Case study 1
Using ESM to help improve the quality of learning and progress (SEF A2.2) also helps improve equality and diversity (SEF section 4)
The school wanted to identify differences in the learning attitudes of different groups of students. According to the schools achievement data on progress statements there was no difference between different groups of students at KS3. Raiseonline was of no use for current KS3 students.
The school used the survey to identify the difference between high performing students, (L5 on entry) and low performing students (L3 on entry and a large part of the SEN group). The survey found that high performing male students did not feel that they work hard or were challenged significantly less than HP female and the low performing students. The survey highlighted a difference between teacher views (through the reporting system) and student views.
Further investigation through one to one interviews with students and lesson observations confirmed the view that there was insufficient challenge and differentiation for high performing students and that boys within this group were not enjoying their learning.
A league was created for the boys to encourage competition and intervention through one to one interviews continued. As a result the high performing boys attitudes towards their learning changed and the school continues to work at differentiation. The schools use of ESM enabled it to independently check its reporting system at KS3. The school was able to demonstrate the identification of an achievement gap and strategies to close it.
Case study 2
Using ESM to improve the extent to which students feel safe (SEF A2.5) and the quality of learning for SEN students (SEF A2.3)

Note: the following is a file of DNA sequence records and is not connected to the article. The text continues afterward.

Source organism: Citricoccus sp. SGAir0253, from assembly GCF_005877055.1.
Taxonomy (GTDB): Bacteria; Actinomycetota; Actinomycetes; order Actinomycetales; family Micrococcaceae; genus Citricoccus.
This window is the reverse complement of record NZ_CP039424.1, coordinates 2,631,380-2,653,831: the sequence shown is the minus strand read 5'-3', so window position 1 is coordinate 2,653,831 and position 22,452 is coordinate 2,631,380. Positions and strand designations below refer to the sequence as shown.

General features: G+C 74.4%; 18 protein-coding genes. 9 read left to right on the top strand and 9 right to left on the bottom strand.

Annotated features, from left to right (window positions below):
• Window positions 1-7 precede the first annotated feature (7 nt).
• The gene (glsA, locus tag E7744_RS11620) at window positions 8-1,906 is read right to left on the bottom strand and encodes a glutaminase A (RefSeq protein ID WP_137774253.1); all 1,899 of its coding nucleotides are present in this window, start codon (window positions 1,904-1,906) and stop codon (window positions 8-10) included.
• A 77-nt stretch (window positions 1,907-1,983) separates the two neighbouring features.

The survey was used to contrast the views of SEN students and their peers. They were given a different code from the additional courses function, so that the different student groups data could be separated. The survey found that SEN girls felt less safe around the school and on the way to school than their peers. They also reported being bullied more and felt that the College was not as effective in dealing with bullying.
The SEN girls in different year groups met with student leaders and teachers to explore reasons for this perception. The girls were feeling uncomfortable around a particular group of older students within the college and had low levels of self esteem.
The girls were then offered the chance to work with learning mentors to improve their self confidence and were given safety tips for their journeys to school and around school. The system for dealing with bullying was explained to them in detail and they were given case studies of successful action.
The identification by ESM of differences in the extent to which students felt safe led to some SEN girls reporting bullying more and the school was able to take action as a result. The girls felt more supported and safer as a result and this was measured through further ESM surveys.